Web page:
How does a sequential gearbox work?
Most of us are familiar with standard automatic or manual transmissions. With most automatics, you simply put the car into drive, and the transmission does the rest for you. Traditional manuals require you to move through the gears in an “H” pattern, starting with first gear at the top left and usually ending with either reverse or sixth gear on the bottom right.
However, there is another form of manual transmission known as a sequential gearbox. It is similar to a manual transmission in that you still need to move through the gears yourself, but rather than choosing a gear from the H layout, you simply hit a lever up or down to move through the gears.
Benefits of a sequential gearbox
Sequential gearboxes are faster and easier to use than normal manual gearboxes. There is no need to remember the position of each gear, as you only have to move the gear lever up or down in the direction you want to shift. This speed of use makes sequential transmissions common in high-performance vehicles and race cars. They are also used in motorbikes.
Another benefit of a sequential gearbox is that it is impossible to skip gears, which can damage your transmission or prematurely wear out your clutch if it is not done correctly. When racing, gear change errors at speed can cause lockups and engine failure due to over-revving.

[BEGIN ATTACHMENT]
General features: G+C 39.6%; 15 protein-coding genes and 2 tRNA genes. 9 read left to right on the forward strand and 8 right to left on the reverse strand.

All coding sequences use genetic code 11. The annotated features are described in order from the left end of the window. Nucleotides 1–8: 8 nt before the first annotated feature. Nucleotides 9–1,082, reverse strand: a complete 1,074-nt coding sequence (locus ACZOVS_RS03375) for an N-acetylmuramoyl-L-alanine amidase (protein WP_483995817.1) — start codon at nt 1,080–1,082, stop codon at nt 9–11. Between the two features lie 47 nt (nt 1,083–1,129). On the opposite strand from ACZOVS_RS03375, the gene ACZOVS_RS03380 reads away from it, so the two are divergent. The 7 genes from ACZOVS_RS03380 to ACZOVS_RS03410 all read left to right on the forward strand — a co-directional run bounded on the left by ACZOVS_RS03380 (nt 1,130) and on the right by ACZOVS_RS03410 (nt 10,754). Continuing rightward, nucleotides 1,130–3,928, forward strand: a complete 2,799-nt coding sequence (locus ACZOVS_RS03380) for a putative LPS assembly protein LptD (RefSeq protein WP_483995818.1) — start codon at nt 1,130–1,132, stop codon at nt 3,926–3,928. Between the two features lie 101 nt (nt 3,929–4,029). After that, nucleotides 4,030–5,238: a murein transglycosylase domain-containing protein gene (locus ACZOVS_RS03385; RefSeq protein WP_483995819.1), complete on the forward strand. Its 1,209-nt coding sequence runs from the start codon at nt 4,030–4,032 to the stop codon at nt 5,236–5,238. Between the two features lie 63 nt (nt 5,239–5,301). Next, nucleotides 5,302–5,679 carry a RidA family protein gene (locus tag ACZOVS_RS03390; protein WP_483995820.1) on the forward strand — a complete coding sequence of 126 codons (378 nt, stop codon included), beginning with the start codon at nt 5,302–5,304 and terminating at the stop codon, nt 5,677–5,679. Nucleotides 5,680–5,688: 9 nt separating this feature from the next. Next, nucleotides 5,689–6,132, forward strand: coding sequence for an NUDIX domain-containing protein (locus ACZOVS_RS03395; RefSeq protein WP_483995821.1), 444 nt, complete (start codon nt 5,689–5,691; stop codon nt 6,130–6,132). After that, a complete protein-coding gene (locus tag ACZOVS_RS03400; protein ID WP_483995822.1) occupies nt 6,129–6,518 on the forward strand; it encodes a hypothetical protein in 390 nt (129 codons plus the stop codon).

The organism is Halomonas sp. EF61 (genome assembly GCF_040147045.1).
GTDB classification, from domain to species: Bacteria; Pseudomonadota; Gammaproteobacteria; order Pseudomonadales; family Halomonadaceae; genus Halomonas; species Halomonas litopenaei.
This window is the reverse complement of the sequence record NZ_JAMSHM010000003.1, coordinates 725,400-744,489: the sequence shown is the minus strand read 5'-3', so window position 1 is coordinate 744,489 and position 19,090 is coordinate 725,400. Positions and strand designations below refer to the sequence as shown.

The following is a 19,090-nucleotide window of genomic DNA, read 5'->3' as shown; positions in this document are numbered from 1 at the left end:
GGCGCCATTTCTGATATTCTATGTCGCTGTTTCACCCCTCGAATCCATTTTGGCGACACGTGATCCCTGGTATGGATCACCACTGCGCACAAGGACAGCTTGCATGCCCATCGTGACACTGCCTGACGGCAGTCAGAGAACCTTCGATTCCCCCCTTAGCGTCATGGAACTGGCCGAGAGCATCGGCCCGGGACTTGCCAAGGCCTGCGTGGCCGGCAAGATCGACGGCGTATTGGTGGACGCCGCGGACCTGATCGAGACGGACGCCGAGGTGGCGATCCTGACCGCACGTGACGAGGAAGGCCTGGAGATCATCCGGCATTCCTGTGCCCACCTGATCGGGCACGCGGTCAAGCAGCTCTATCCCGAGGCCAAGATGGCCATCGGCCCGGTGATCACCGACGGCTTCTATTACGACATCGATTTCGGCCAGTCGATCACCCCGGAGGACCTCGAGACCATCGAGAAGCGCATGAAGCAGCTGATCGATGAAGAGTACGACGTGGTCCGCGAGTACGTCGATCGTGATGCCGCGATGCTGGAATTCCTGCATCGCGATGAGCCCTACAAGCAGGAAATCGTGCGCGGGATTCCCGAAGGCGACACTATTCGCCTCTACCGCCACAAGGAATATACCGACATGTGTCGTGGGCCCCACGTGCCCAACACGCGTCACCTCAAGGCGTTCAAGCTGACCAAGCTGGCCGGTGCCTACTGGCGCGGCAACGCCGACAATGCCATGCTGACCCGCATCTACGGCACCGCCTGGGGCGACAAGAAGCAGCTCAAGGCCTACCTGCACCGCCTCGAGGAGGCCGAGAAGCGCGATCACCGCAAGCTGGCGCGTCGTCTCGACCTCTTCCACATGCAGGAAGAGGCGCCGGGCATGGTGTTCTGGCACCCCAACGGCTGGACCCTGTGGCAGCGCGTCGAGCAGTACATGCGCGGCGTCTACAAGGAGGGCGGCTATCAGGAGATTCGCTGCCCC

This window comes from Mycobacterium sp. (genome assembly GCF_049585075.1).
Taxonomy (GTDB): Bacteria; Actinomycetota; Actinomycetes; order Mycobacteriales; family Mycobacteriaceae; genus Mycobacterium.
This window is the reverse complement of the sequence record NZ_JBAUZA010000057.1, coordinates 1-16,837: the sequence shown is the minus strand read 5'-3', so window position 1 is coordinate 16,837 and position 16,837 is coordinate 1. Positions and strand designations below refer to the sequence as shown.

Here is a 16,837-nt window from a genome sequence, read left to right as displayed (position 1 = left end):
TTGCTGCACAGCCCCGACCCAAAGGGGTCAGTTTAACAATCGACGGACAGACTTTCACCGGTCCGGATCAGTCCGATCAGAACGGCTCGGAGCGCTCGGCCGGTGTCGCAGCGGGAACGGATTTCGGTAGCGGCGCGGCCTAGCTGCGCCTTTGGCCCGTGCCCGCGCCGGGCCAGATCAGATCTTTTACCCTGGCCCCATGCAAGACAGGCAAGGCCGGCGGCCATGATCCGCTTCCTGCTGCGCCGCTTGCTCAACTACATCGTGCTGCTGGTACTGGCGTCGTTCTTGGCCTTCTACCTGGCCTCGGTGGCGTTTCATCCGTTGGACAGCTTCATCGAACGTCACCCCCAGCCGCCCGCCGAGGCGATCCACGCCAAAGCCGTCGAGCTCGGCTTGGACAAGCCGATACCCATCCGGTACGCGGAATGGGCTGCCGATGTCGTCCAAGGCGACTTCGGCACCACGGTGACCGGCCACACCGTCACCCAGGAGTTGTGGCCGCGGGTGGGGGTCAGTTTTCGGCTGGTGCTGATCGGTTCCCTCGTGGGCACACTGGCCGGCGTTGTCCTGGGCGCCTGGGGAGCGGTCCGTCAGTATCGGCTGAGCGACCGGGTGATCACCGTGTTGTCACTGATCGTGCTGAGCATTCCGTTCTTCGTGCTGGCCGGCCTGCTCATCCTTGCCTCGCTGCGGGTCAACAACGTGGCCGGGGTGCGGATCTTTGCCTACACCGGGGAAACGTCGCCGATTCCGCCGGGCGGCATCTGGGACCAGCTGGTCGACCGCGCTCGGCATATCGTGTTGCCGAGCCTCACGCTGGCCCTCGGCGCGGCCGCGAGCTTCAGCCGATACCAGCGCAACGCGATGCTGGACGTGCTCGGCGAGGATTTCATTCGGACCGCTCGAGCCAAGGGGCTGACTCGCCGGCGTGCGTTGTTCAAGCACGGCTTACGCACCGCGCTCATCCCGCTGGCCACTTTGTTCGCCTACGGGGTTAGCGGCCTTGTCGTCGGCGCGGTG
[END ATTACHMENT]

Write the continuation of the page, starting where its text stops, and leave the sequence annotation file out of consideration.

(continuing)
Many race cars have sequential transmission paddles mounted on the steering wheel – left to downshift and right to upshift – enabling you to keep your hands on the wheel for greater steering control.
Disadvantages of a sequential gearbox
One major drawback of a sequential gearbox is the cost – they are much more expensive than a standard transmission. Because they tend to be clunky at low speeds and don’t allow you to skip gears, sequential gearboxes are not particularly practical for urban driving. Also, due to the way they are constructed, they tend to be loud compared to other transmissions and require more frequent maintenance.